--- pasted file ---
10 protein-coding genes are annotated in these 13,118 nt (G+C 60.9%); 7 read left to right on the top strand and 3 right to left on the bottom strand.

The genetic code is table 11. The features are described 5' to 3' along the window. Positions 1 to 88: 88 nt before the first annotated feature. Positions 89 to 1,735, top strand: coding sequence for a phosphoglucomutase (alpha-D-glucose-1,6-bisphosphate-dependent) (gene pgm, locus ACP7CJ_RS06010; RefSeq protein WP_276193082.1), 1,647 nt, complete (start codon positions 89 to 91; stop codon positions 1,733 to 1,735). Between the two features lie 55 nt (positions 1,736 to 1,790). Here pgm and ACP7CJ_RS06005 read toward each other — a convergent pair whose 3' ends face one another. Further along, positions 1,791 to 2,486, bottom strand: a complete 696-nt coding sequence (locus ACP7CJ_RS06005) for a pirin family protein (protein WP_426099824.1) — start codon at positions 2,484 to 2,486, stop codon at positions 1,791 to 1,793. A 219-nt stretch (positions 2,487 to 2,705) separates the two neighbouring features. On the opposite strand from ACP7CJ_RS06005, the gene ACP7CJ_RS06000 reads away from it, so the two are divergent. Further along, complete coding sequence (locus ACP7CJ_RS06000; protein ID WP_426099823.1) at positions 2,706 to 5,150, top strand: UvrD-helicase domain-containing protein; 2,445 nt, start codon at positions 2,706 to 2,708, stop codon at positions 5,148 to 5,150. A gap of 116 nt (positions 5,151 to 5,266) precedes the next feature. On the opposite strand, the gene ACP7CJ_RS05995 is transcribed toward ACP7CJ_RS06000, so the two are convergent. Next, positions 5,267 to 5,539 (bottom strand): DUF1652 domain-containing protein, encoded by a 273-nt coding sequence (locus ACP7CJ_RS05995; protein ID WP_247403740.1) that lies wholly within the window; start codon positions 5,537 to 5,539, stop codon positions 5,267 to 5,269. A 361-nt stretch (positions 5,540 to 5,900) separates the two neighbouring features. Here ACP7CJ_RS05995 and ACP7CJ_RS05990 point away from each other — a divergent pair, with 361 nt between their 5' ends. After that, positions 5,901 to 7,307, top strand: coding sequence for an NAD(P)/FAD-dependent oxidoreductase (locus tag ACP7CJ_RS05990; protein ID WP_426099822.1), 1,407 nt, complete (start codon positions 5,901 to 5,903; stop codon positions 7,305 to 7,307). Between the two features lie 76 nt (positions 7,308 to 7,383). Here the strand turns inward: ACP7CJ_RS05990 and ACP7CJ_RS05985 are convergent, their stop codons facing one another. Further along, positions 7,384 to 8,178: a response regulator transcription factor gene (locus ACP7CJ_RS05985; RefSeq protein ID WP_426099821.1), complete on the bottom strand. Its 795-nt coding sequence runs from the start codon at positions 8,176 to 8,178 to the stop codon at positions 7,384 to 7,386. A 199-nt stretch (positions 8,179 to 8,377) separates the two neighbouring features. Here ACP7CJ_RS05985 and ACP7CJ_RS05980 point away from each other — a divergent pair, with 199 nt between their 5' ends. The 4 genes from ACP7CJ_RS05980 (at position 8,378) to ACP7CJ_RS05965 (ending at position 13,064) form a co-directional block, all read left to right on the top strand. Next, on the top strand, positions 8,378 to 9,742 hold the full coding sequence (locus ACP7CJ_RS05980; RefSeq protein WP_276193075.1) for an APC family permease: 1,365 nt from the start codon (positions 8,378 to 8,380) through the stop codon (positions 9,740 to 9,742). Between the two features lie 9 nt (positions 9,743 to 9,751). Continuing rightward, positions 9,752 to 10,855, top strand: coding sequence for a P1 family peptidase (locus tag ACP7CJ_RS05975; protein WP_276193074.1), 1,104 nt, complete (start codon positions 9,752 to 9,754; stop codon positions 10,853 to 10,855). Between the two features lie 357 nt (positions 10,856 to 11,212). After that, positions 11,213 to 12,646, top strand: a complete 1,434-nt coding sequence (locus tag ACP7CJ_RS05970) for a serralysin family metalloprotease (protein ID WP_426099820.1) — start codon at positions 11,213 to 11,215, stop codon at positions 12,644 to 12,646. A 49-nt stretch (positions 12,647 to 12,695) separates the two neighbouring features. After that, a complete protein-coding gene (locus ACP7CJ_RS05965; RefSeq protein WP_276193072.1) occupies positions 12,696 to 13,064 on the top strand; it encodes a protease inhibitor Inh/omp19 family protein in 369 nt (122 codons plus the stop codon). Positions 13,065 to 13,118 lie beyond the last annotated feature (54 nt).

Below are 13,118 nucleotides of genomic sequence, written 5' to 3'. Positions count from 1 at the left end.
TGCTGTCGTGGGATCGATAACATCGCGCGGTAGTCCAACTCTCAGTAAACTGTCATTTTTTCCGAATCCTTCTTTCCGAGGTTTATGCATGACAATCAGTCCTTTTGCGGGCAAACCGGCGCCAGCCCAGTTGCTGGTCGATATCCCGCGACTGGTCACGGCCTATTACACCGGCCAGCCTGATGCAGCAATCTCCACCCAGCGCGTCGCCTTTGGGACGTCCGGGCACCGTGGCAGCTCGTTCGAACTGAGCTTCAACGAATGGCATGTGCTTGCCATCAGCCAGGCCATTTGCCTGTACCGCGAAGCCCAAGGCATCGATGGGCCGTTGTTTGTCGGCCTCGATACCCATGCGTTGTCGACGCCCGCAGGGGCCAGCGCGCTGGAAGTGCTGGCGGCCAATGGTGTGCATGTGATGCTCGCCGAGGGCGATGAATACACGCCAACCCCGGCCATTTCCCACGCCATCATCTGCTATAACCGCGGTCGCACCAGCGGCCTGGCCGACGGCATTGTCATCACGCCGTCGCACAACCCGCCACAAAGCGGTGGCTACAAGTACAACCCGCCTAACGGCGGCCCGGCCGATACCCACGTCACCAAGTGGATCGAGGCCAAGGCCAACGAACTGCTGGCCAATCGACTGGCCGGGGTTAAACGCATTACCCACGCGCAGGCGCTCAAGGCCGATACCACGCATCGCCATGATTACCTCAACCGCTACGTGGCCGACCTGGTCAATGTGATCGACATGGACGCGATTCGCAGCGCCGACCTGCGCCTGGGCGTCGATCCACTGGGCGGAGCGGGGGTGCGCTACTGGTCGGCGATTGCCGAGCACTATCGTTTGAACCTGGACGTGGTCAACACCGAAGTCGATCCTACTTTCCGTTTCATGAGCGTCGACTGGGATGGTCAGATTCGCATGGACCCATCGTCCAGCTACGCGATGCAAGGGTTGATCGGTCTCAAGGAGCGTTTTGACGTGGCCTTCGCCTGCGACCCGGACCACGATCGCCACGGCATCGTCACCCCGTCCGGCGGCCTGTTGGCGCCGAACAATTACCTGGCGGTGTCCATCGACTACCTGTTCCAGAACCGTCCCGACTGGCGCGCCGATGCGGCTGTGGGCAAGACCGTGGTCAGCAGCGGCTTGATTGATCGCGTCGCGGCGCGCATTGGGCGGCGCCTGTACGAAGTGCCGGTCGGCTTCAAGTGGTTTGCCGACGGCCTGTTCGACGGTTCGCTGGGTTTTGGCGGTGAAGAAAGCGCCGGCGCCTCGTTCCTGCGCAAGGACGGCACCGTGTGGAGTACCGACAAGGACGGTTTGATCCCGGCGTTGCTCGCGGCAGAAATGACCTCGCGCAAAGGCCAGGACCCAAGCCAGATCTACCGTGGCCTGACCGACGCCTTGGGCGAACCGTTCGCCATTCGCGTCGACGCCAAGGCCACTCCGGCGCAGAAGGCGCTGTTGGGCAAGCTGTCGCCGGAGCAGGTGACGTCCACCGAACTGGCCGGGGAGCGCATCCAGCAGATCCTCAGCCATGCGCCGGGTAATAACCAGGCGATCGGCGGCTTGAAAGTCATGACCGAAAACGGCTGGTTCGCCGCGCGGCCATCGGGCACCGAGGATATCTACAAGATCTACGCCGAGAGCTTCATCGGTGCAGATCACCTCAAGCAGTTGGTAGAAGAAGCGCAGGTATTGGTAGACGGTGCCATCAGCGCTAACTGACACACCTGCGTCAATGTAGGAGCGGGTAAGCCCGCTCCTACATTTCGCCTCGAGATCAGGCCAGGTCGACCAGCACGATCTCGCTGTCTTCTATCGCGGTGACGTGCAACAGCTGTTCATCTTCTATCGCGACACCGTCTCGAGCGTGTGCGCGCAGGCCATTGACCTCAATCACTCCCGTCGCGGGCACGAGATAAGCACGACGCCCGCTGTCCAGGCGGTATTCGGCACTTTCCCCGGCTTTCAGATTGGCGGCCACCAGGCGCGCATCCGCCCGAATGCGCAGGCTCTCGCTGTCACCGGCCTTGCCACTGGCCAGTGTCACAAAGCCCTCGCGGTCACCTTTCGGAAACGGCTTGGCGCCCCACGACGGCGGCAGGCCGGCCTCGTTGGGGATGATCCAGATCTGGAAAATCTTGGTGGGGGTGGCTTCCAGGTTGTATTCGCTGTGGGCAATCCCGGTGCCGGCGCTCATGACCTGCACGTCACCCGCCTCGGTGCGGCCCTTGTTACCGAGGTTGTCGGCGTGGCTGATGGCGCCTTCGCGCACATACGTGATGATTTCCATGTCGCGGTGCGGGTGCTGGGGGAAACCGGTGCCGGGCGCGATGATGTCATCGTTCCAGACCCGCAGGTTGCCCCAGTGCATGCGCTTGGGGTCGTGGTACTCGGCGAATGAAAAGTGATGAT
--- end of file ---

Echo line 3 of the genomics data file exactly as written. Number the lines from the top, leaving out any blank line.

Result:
Below are 13,118 nucleotides of genomic sequence, written 5' to 3'. Positions count from 1 at the left end.